Successful leaders often are the most self-aware, even if that quality is not properly discussed or sought after by companies seeking to hire someone to lead. Successful executives, according to Forbes, who recognize their own shortcomings, often make informed hires to surround themselves with capable employees who can fill in those important gaps. Those executives then find success because they are able to listen to the people they’ve hired in order to identify the best solution – not just their own solution – to a given problem.
Self-management also is critical to emotional intelligence because it defines our ability to adapt quickly to change and handle problems when they arise.
According to Connelly, we all have the ability to choose the best response to a given situation and not just react emotionally without thinking.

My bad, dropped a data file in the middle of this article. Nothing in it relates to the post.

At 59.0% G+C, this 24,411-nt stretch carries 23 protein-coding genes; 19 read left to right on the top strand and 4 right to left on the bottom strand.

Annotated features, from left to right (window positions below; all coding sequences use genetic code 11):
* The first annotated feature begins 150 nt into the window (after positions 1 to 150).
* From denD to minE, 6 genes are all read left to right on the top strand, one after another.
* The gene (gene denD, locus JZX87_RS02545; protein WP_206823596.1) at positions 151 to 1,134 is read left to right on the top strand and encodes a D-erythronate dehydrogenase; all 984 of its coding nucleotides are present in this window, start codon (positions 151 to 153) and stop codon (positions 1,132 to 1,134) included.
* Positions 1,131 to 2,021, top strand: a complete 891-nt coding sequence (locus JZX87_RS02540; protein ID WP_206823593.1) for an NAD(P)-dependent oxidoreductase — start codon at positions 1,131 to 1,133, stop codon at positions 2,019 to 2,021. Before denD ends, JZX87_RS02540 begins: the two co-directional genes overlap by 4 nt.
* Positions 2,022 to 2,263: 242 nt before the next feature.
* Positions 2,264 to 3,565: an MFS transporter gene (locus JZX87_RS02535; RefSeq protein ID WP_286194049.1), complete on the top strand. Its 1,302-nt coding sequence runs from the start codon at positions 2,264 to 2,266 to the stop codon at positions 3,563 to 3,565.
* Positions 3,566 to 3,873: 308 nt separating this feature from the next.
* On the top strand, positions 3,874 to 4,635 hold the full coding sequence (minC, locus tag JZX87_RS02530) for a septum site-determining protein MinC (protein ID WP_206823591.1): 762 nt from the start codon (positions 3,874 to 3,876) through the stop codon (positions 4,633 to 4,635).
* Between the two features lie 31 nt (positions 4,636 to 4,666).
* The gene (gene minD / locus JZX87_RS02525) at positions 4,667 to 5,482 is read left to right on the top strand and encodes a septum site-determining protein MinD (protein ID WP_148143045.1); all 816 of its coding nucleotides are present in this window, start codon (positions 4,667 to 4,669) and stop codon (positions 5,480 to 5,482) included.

Some key components of self-management include the ability to be honest and act accordingly when making decisions, to be flexible, even when working alongside individuals who approach things differently, to be optimistic even when dealing with change and champion the good in others and taking decisive action when required.
Individuals who excel at self-management understand their own emotional triggers and often have a plan for dealing with and overcoming negative reactions that others might succumb to. By identifying and addressing one’s own emotions, you can positively impact others and recognize when everyone needs to step away and breathe before continuing on with a project.
Leadership for Life, a professional blog on WordPress.com, explains that leadership has two factions, external and internal, that shape how a leader conducts daily activities to accomplish goals while recognizing their own habits, attitudes, and emotions.
Externally, good leaders know how to align others in pursuit of a common goal while promoting accountability and a desire in others to succeed. Internally, those same leaders understand the reality of a situation, focus and execute appropriately.
In short, act as you want others to act and they will follow.